The true heart of Heart of the Valley (HOV), Services for Seniors, Inc. has died. Glenda Cresap, 72, who led the small but mighty organization located in a tiny blue house off El Camino Real for over 30 years, died at Good Samaritan Hospital on July 1 surrounded by her family.
Born April 30, 1950 in Council Bluffs, Iowa to a military family, Cresap spent her teen years in Oxnard, Calif. where she, a politically savvy youth, advocated for others, protested and cruised the streets of Los Angeles with her grandmothers. It was during this time, she became passionate about senior citizens, eventually studying social work and gerontology at Ventura Community College (VCC) and San Jose State University (SJSU).
While at VCC, Cresap met her husband, Mike, who said he was drawn to her gregarious personality and outspoken nature – two traits that served her well throughout her life.
“She was just very gregarious and outspoken and self-assured and fun and lovely,” said Mike Cresap. “She had a sparkle and we dated more and more. I told her she completed me because she had this genuine warmth and caring for others and outspokenness – an ease of talking to people. I was more introverted and quiet and shy. She did the things that I couldn’t; I did the things she couldn’t. We made a really good couple.”
Soon after the pair transferred to SJSU, they married in an outdoor ceremony in December 1971 and had their only daughter, Heather. Cresap took the opportunity to take a break from her studies and focus her energy and effort into raising their daughter, but in the 1980s she began chipping away at her degree, which she completed in 1990. After graduating, Cresap contemplated continuing her studies with the goal of becoming an elder law attorney, but she was given an opportunity she couldn’t refuse before getting that chance. While attending a PTA meeting, Cresap was approached by Dave Sargent, a board member of a small and struggling nonprofit that had difficulty holding on to an executive director. Before she knew it, Cresap was named the executive director of HOV – a ten hour a week position she only expected to hold for a short period of time. Ten hours soon became 20 and before she knew it, HOV became Cresap’s career.
Throughout her tenure, which ended in August 2021, Cresap grew Heart of the Valley’s client base and volunteers, while fostering connections with politicians and the community. She was the first to advocate for the needs of her organization and her way of connecting with people made others eager to support the work of HOV. And, while Cresap’s enthusiasm and charm made HOV what it was, she was never one to take credit for keeping the doors open. For her, it was the volunteers, a base of 200 strong when she celebrated her 25th year with HOV in 2015, who were the heart, and she made sure everyone from board members to volunteers knew they were appreciated. It wasn’t out of character for Cresap to purchase cutting boards, badge holders and anything she could find adorned with a heart to later give as a gift to someone associated with the organization, and she never forgot a birthday. Everyone in her address book always received a card every year on their birthday.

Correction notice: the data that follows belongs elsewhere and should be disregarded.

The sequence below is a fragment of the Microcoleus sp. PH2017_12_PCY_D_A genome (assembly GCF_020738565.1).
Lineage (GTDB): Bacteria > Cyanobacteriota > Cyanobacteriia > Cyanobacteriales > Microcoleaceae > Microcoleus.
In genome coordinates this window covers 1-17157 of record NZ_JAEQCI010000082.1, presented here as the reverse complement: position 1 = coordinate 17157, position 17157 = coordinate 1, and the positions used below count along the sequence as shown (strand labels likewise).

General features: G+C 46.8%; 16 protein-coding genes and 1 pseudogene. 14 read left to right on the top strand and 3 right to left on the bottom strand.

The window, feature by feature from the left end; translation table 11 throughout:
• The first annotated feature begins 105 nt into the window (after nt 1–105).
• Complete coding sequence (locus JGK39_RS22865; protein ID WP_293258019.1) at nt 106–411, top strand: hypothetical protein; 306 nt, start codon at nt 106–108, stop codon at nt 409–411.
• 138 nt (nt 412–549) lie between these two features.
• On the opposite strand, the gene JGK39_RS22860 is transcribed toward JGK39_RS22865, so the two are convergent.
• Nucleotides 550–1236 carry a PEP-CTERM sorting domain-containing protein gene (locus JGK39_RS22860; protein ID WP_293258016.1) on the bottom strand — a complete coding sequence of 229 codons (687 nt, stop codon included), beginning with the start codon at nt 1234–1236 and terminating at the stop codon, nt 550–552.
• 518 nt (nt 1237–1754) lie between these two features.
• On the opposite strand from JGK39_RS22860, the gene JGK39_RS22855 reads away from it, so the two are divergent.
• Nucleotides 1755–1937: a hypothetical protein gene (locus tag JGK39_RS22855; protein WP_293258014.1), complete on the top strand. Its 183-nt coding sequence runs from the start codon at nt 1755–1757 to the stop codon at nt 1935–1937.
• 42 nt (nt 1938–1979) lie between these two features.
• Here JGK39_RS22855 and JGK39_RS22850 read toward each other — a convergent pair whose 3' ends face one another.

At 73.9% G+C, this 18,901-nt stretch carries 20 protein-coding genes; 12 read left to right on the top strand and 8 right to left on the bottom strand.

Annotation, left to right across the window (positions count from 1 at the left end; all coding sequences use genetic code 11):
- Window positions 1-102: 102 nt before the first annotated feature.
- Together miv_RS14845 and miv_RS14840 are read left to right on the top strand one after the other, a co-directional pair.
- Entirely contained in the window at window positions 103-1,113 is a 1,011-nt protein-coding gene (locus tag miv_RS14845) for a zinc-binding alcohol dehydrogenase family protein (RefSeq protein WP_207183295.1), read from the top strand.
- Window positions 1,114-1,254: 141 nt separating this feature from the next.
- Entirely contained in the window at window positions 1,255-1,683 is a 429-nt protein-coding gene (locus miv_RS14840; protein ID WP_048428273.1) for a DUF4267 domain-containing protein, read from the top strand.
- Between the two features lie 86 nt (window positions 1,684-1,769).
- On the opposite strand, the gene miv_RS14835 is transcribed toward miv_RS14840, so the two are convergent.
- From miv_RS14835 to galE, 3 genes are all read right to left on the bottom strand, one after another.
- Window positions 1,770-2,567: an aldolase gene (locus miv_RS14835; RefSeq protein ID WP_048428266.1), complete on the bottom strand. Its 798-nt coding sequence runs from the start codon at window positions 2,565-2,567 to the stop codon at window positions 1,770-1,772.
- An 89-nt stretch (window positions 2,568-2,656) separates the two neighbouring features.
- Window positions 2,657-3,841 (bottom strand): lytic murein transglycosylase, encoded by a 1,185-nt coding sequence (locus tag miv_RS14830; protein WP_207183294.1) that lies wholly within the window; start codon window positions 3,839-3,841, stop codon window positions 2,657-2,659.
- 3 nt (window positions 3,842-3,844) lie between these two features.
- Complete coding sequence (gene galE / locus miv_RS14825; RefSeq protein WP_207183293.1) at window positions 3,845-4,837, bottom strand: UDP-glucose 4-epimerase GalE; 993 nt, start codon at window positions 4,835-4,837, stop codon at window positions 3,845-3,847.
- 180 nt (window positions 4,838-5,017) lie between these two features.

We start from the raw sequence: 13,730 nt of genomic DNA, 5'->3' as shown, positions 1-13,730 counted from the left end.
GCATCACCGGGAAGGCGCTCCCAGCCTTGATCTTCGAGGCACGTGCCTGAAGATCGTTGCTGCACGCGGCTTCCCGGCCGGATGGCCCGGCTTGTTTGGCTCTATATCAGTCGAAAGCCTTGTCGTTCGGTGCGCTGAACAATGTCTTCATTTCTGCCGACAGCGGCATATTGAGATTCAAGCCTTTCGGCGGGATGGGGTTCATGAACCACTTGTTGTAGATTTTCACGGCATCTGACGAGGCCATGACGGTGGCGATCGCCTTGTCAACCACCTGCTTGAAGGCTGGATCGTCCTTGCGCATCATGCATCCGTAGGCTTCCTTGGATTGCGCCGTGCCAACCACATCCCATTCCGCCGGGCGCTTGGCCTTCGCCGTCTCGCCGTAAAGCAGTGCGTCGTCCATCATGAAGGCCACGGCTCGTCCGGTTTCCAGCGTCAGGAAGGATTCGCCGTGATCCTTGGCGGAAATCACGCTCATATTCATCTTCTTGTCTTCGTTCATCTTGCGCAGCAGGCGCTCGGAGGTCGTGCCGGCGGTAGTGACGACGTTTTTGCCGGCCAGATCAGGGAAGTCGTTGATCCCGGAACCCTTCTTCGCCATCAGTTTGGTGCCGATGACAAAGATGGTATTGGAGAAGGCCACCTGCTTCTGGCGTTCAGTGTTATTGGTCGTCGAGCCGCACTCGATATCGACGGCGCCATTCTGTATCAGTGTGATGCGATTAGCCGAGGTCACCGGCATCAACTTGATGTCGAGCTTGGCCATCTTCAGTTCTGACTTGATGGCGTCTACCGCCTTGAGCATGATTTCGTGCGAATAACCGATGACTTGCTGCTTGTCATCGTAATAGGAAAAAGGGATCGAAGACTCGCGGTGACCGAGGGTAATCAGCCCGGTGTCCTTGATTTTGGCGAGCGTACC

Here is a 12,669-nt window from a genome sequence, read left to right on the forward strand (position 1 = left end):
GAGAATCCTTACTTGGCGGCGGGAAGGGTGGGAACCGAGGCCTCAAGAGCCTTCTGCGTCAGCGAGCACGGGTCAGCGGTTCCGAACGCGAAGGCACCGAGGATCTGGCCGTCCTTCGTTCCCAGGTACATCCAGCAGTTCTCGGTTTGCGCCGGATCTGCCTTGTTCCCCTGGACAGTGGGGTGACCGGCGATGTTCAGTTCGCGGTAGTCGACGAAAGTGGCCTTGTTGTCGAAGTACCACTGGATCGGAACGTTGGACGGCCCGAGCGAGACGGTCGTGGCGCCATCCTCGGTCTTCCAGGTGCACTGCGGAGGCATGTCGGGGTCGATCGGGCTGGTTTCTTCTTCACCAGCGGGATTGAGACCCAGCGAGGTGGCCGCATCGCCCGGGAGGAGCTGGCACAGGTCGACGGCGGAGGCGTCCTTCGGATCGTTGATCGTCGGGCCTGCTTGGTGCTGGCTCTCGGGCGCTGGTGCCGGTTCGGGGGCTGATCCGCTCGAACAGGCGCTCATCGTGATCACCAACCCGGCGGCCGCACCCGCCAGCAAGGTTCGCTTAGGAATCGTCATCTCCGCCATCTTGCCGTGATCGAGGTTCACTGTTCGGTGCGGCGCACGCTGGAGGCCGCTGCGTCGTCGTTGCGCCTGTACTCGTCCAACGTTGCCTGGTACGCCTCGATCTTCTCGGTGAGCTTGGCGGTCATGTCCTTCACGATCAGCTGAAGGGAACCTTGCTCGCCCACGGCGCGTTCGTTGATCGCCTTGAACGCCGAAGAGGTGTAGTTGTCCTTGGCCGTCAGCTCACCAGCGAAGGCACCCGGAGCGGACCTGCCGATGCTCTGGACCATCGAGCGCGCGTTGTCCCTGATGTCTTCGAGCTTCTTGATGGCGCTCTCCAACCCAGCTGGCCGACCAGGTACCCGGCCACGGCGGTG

“She had a file cabinet full of cards and she would buy 30 or 40 at a time,” said Mike Cresap, “and she recognized everybody’s birthday and sent them a personal handwritten note. She made everyone feel special.”
When holidays arrived, Cresap would decorate her home and the HOV office to celebrate each occasion. She never passed up the opportunity to indulge in chocolate and loved baking (one of her HOV projects was collecting family cookie recipes from clients and combining them to create a cookbook) and cooking. Cresap also considered herself a political junkie – protesting the Vietnam War in her youth, watching the Watergate hearings on TV and, more recently, found herself invested in the January 6 Committee’s findings – and took an interest in the media. For years, she had a standing movie date with friends every Tuesday and hosted an annual party for the Oscars where guests would rate the films and share their thoughts on each nomination. Most importantly, Cresap adored her family and planned events to recognize the people she loved the most.
Cresap recently organized a 90th birthday party for her step-father, Frank Neff, and brought her entire family together at the end of April for the event, and in May, she and her husband celebrated their daughter’s birthday when the trio took a trip to Southern California to visit their favorite Los Angeles spots. At the time of her death, Cresap was starting to settle into retired life and was both eager and excited for what the future held.
“It’s difficult,” said Mike Cresap. “We have great memories and we cherish all the times we were together. We were all made to feel special by her. She brought out the best in everyone.”
Cresap is survived by her husband Mike Cresap, daughter Heather Cresap, sisters Patty Komes, Carla Tobiassen and Leslie Briseno, step-father Frank Neff and 12 nieces and nephews.